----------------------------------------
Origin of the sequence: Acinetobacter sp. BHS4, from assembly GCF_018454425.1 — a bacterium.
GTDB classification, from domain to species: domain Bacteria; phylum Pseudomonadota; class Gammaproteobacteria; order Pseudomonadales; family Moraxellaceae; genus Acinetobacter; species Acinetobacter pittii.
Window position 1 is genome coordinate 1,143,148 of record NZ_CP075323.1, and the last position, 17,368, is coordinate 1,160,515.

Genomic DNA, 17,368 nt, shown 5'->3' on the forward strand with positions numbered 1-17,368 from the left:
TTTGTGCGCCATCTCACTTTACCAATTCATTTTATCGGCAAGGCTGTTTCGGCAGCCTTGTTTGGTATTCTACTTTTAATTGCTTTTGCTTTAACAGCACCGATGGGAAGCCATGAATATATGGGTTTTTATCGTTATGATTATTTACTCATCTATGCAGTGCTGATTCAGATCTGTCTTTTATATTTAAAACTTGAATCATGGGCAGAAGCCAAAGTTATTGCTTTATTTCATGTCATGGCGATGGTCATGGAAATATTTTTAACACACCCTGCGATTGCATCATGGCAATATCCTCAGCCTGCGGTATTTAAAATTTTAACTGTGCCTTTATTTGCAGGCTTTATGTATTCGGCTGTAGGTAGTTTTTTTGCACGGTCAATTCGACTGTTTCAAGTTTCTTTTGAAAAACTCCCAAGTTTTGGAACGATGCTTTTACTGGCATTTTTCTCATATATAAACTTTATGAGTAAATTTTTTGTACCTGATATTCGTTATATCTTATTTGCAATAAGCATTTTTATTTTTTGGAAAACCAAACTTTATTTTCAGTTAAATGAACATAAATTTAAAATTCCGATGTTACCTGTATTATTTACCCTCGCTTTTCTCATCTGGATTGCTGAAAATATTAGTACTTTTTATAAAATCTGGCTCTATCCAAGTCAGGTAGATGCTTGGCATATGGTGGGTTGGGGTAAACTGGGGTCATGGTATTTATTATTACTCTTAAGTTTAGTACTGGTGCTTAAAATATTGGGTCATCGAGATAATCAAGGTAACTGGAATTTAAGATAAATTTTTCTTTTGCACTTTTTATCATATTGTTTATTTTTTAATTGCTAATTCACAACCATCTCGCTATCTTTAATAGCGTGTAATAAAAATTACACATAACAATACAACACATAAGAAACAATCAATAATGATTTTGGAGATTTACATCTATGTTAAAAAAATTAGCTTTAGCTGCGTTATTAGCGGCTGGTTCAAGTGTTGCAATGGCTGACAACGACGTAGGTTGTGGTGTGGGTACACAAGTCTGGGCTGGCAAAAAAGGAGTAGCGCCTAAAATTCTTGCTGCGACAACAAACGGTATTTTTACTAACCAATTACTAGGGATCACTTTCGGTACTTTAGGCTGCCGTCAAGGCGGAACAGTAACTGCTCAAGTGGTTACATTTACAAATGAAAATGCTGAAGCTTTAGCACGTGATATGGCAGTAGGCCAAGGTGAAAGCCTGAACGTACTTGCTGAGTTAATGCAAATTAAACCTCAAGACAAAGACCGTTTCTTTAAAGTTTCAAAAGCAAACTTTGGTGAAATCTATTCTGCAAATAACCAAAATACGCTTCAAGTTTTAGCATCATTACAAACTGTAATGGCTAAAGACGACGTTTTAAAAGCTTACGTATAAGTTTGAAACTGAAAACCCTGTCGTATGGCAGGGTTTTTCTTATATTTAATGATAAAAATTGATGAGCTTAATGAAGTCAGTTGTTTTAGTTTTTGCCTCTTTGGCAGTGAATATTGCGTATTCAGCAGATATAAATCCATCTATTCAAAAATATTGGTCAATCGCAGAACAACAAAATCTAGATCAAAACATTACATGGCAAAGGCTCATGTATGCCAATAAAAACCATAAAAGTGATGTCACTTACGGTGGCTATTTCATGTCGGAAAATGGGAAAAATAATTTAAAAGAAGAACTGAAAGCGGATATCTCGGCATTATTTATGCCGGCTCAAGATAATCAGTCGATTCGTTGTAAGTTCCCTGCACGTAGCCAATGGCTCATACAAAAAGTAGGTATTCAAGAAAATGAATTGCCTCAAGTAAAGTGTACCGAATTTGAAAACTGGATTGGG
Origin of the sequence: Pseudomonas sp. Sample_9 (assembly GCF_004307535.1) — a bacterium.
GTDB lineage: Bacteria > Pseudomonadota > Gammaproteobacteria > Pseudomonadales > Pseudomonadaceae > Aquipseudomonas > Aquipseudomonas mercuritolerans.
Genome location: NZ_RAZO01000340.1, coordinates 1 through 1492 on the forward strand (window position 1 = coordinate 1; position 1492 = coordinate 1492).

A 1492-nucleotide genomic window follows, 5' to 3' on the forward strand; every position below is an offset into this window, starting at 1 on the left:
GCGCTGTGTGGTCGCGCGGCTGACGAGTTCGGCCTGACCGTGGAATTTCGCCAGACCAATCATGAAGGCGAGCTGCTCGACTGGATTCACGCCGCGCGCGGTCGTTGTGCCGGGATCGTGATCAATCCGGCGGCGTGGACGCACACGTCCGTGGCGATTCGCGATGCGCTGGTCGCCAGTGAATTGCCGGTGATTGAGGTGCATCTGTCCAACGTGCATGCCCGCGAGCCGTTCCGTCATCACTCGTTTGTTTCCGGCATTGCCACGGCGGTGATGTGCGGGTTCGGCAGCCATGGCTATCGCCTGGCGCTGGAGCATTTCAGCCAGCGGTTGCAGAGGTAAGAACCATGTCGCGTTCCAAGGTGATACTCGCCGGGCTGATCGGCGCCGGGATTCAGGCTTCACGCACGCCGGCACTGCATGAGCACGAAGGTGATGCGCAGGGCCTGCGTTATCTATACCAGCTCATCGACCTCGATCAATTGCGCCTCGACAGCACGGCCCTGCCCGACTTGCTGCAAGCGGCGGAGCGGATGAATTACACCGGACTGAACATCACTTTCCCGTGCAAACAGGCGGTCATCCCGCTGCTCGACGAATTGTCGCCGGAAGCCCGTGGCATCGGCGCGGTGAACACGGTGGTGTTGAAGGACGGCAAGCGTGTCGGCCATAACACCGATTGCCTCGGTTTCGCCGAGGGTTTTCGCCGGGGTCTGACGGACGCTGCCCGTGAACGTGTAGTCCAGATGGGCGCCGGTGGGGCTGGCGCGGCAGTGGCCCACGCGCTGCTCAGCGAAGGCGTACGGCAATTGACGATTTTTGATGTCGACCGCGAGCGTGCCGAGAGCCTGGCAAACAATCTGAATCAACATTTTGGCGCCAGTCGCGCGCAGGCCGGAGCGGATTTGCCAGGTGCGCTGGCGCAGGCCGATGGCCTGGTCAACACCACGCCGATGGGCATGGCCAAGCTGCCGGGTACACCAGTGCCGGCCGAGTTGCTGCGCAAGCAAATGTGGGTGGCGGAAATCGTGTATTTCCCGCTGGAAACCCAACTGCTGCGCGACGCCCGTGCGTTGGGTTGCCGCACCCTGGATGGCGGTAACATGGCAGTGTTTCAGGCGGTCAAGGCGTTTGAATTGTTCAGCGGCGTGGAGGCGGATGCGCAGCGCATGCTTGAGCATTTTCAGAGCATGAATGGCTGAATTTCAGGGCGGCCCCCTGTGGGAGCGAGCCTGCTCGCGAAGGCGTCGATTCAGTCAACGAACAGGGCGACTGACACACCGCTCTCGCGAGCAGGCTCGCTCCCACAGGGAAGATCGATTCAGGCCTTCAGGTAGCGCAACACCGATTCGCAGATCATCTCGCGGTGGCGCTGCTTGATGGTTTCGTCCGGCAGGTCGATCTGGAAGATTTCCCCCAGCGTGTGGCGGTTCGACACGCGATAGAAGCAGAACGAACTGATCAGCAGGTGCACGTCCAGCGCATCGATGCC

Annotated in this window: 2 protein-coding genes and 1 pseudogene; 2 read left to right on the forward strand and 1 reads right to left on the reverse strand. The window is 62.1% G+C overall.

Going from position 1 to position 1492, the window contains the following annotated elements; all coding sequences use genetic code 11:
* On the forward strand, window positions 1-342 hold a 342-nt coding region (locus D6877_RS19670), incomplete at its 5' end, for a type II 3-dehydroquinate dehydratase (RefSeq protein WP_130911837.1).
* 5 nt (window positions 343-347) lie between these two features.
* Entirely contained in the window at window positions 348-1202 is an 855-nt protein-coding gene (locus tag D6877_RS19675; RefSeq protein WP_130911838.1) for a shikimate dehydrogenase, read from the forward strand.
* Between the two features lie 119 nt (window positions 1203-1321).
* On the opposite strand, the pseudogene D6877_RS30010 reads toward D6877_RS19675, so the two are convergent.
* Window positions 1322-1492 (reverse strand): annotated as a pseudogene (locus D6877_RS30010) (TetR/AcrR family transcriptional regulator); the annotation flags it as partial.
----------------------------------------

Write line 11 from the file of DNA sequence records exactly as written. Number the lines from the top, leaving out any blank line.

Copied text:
Annotated in this window: 2 protein-coding genes and 1 pseudogene; 2 read left to right on the forward strand and 1 reads right to left on the reverse strand. The window is 62.1% G+C overall.